For its first 100 years, Bisbee was a mining town, but one more substantial ― and more notorious ― than most of those spattered about the mountain West. In the early 1900s it had the air of a cosmopolitan, if not refined, city. A 1917-18 city directory listed about 15,000 residents, including miners from Ireland, Germany, Italy, and Serbia. It was one of the largest burgs in Arizona. But brothels and bars lined Brewery Gulch, and floods, fires, and epidemics beset Bisbee as if by subscription. In a fond memoir, Going Back to Bisbee, writer Richard Shelton termed it "a town built directly in the path of disaster."
But in an effort to convince investors that Bisbee was for real, the mining companies commissioned a few architectural landmarks that echoed Boston or Philadelphia, albeit at dollhouse scale. The Italian villa-style Copper Queen Hotel, opened in 1902, still presides over the town with baronial dignity. The 1905 Muheim Block boasts a Roman temple portico ― except that over the columns, instead of a sculptural frieze depicting gods at play, there's a bold proclamation: brewery. A mining town reveres its beer. And its machismo. Bisbee's sculptural centerpiece is a 1935 socialist-realist statue of a bare-chested miner with Superman pecs and an expression of world-dominating confidence. The inscription reads: "Dedicated to those virile men―the copper miners..."
The last mine closed in 1975, and for a while, that looked like Bisbee's final disaster. Most of the remaining 8,000 miners and merchants dribbled away, and their homes ― spindly rooming houses, teetering cottages, and substantial Craftsman bungalows ― tumbled onto the market at preposterously low prices. Word spread, and a wave of late-blooming hippies lapped into town. Judy Perry arrived in 1976 and became a poster child for the wildly unstructured opportunities of Bisbee.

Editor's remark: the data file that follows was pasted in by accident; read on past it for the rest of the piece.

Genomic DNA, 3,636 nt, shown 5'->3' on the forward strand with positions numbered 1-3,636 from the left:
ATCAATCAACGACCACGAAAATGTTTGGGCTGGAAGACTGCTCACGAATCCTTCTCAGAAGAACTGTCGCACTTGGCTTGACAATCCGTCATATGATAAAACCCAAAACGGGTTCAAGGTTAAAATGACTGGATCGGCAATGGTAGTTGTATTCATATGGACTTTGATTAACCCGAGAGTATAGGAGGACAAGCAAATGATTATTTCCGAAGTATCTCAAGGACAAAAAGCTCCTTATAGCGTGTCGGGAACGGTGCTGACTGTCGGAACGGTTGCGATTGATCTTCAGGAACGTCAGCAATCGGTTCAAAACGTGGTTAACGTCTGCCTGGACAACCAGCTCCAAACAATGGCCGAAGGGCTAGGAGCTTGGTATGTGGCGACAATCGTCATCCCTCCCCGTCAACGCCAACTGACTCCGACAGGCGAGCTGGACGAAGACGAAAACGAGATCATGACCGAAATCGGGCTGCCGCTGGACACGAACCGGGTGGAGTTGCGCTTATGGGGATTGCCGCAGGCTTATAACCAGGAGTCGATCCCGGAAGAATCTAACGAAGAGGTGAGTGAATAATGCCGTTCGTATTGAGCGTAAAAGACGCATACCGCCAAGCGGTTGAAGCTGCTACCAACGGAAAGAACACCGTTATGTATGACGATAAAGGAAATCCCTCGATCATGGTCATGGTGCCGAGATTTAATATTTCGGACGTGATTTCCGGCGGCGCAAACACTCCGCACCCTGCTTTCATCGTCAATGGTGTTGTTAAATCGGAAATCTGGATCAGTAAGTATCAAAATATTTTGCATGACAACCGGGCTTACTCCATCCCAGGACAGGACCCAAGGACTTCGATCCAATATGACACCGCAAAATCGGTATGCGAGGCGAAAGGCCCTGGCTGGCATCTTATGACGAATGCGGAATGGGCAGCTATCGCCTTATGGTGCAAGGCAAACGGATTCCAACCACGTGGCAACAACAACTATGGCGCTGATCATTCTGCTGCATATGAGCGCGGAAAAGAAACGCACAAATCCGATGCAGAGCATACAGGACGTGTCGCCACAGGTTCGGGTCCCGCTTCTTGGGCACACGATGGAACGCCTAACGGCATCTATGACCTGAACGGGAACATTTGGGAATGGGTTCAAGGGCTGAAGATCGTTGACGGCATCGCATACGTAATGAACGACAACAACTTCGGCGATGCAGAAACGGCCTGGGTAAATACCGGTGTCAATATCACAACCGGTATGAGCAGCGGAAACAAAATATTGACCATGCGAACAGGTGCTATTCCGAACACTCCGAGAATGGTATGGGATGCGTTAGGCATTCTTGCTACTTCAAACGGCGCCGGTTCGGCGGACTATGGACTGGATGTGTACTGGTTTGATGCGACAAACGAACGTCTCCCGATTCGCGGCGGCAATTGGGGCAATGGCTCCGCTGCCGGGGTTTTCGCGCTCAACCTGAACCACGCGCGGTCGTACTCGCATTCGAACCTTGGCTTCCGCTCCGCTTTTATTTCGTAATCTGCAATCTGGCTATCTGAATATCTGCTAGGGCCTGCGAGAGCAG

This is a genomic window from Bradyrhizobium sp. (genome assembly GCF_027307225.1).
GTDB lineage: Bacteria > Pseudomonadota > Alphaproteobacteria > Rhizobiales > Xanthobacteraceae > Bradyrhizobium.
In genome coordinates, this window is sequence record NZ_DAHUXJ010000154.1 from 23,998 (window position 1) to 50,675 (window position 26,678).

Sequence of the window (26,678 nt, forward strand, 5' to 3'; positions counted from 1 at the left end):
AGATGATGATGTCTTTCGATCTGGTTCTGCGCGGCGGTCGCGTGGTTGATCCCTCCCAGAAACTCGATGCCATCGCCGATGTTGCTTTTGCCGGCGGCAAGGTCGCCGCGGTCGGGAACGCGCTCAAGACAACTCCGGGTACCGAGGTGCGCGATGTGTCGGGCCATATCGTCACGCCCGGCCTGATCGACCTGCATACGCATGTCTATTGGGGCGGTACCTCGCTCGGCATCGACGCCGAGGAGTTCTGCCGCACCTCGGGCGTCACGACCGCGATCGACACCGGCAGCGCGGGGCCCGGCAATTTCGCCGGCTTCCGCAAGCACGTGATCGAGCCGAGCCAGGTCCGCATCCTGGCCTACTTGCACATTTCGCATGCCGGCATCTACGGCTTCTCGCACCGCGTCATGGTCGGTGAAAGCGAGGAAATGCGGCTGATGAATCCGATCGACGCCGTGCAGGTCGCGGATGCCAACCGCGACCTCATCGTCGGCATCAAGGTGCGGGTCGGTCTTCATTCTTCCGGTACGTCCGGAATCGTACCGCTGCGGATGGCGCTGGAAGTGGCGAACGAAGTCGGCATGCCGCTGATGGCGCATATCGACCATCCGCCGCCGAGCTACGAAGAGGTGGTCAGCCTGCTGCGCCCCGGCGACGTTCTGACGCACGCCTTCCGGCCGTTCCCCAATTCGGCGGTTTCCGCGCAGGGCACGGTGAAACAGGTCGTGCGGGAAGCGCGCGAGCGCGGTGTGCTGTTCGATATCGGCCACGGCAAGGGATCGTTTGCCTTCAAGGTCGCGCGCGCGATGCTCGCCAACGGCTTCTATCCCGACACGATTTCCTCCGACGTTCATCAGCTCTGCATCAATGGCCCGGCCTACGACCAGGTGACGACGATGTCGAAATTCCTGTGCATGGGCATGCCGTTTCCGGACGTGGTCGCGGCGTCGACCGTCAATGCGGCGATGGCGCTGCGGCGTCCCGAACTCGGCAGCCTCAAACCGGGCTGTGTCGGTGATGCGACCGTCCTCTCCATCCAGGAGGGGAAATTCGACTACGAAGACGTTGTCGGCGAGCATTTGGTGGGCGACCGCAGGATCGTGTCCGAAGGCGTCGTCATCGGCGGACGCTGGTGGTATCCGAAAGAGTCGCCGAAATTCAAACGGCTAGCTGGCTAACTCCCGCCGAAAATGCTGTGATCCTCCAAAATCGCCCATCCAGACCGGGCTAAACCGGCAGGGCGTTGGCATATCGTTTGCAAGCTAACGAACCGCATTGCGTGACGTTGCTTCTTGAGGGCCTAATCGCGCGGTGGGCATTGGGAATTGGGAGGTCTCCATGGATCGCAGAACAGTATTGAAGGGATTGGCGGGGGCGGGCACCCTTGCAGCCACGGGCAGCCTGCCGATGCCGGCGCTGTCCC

"I bought a house for $7,000 and paid it off in seven years at $100 a month," she recalls. "I didn't have a car for 12 years, but I had a garage, and people tended to leave their cars in it and let me drive them. I played in a comedy band, started a satirical vaudeville troupe, learned to paint, and opened a gallery. I did things here that I never would have done in Tucson or anyplace else, because I didn't have the credentials. People would have laughed at me." Today Perry paints fetching acrylic pictures of a cozy, cluttered Bisbee, makes less than $10,000 a year, and seems profoundly happy with her life. "I want to paint what makes me happy, not what will sell. I've just been lucky that it has sold."
But there is a structure underlying the liberal, laissez-faire social order of Bisbee, Perry says. "It's intense in that everybody knows almost everything about you. You can't have a secretive life here. If you're a bad plumber, you're not going to get any work."